Mining Operation Cost Model

If the expected ZEC is lower in value than your cost of mining, you shouldn’t mine and instead of giving that money to the power company, you should just buy ZEC on the open market (if holding ZEC is what you want to end up with.)

I suggest everyone be prepared to mine other coins than just ZEC. While mining for ideology is commendable, the mining community is following what’s valuable.

When a coin is more valuable than its hash power dictates, that implies its security is vulnerable, and more hash power is desired. When less, then too many people are mining it, and people should switch. IT’s an active market, just as the exchange rates with BTC shift too.

ASICs are not ideal for Equihash. This is why Equihash was designed that way. In fact, its designed to leverage DRAM which is already an ASIC-- eg a memory oriented chip. So noboy will have an advantage coming out with an “Asic” to do equihash, because the amount of R&D in the DRAM market exceeds the amount of R&D to do an ASIC by a great deal.

So saying ZEC is “ASIC Proof” is a reasonable approximation.

This holds unless a vulnerability is found in Equihash that allows it to be computation bound (Rather than memory bound) in which case a specialized computing unit (which is what bitcoin ASICs are) might have an advantage.

But unless that happens, equishash is designed to be ASIC proof or at least ASIC resistant.

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This whole “ASIC proof” has always escaped me. I have been involved with the development of multiple ASIC’s. My industry lives and dies by ASIC’s. The turn around time on a digital ASIC is short, and with creative collaborative mask development not expensive. For example: we and others would routinely piggy back our ASIC design into the mask (the expensive part) of someone else’s mask via the help of the foundry. Then every time the main had a fab run we would get x number of chips / wafer at a set cost from the foundry. We would use these as beta fab runs. Once the design was solid we could spend the money on our own mask or go slow and increase the chip count / wafer on someone else’s mask. There is always someone willing to split mask costs with another group and the foundries promote this. Having said this, there is still probe testing, wire bonding, and packaging that can be no small challenge. My point is: if there is money to be made, those with money will put in the work to make it with ASIC’s, and leave us in the dust. Today, only Bitcoin make sense to do this, for but in the future, who knows.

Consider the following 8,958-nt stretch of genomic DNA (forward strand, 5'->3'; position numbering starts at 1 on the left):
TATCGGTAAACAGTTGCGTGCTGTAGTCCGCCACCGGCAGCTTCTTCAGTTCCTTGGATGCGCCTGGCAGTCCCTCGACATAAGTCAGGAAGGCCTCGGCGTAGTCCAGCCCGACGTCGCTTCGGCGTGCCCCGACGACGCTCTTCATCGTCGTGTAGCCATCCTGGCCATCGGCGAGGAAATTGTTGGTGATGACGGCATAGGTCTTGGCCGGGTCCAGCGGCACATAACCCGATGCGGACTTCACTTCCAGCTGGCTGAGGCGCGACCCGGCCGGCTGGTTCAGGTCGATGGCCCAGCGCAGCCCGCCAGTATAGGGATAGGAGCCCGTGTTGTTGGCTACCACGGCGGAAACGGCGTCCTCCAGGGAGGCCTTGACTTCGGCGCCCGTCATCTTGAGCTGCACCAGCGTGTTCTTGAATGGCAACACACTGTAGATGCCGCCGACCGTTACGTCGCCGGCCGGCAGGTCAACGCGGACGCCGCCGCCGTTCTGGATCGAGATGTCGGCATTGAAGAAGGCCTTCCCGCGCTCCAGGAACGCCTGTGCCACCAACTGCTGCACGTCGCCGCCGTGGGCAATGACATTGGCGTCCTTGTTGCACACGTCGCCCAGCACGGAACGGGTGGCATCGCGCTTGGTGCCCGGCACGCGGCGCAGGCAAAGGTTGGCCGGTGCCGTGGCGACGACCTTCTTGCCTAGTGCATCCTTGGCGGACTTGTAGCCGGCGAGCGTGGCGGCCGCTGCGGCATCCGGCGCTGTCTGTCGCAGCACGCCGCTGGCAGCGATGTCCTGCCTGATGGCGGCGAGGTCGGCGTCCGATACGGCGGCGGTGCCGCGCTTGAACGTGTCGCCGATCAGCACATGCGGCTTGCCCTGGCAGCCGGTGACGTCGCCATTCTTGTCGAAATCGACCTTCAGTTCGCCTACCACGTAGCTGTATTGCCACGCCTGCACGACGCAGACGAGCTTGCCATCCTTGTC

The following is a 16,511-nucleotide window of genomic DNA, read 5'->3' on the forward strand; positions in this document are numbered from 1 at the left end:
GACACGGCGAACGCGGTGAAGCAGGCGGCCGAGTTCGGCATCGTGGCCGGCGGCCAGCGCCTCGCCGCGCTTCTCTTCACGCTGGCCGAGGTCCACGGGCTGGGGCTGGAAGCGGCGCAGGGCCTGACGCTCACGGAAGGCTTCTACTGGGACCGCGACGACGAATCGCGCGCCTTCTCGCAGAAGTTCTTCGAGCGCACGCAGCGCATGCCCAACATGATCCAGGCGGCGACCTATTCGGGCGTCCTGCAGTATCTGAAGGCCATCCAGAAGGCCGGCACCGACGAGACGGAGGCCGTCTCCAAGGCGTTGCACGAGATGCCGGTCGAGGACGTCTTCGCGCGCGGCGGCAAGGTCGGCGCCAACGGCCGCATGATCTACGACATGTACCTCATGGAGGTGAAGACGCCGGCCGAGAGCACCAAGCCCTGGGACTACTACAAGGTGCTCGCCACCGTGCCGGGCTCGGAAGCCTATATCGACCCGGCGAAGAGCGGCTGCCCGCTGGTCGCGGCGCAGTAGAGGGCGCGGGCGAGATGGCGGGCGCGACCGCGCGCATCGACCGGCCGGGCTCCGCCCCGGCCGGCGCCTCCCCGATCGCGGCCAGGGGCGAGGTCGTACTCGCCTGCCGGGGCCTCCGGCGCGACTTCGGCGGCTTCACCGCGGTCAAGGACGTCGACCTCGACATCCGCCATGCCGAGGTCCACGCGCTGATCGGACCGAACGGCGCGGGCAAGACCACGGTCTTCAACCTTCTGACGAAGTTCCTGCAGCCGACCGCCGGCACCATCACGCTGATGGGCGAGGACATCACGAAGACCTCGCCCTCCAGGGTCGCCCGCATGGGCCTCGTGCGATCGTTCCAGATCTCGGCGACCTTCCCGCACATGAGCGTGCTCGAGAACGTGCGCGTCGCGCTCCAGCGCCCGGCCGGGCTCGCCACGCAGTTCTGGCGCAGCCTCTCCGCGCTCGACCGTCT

Please explain to me how you can build an ASIC to “leave us in the dust”. You say you are in the industry. Do you understand the difference between the SHA256 proof of work and Equihash?

I submit that it is not possible to create an ASIC that would do so, unless someone found a vulnerability in the algorithm.

SHA256 is computation bound, thus an ASIC which doesn’t run an ILC could in theory produce a hash every clock cycle. You can’t do that with equihash-- unless you can fit 1GB of RAM on that ASIC, in which case you’re competing with DRAM vendors for performance.

Or, as I said, the DRAM is already the ASIC for EquiHash. Short of compromising the algorithm you’re not going to find a shortcut that lets you magically get significantly more performance, because performance is limited by memory bandwidth to a large amount of DRAM.

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In addition, Zcash CO has stated that, if ASICs become available for Equihash, they’ll change the POW algo to break them. In that light, why would anyone make the investment to develop the ASIC in the first place?

Thank you for pointing that out, I needed a better understanding of the Equihash Algorithm.
I took the time to go through the Equihash paper in detail and I now agree with almost all your points on the difficulty of an ASIC implementation.

According to the paper (VI Parallelism, page 10). The problem for an ASIC implementation is memory bandwidth for parallel sorting algorithms. If you look at section (c) Potential ASIC implementations: They talk about an example ASIC requiring an estimated 1TB/sec memory bandwidth. The last two sentences in paragraph two (and particularly the last sentence) would be my cause for concern. I quote: “the highest reported bandwidth applies to large (a few GB) memory chips, for which it is not so hard to place sufficiently many readout pins to get the bandwidth.”; “For smaller chips (700MB) we presume it to be much harder.”

So it is my understanding that interconnect technology is the main limiting factor in producing a hybrid ASIC for the Equihash algorithm with extremely high memory bandwidth. Interconnect technology is changing at a very rapid rate driven by multiple industries. There is no rule that the memory must be on the same Die as the ASIC. Multi-layer and direct bond ASIC’s are becoming available and even common. Just two years ago bonding a 128 X 128 matrix of 70um pads was nearly impossible. Today we have 256 X 256, 40um pads bonded on a 14mm die (65,536 discreet, high speed, low noise signal connections in 14mm^2). These kinds of connections are not possible with traditional wire bonding technology and multiple completely new techniques had to be developed.

However, yields and fabrication cost are still quite high but falling. So in time, with the right financial incentive, I would expect someone to give it a try. So while I agree its hard, I still do not believe in the term “ASIC Proof”.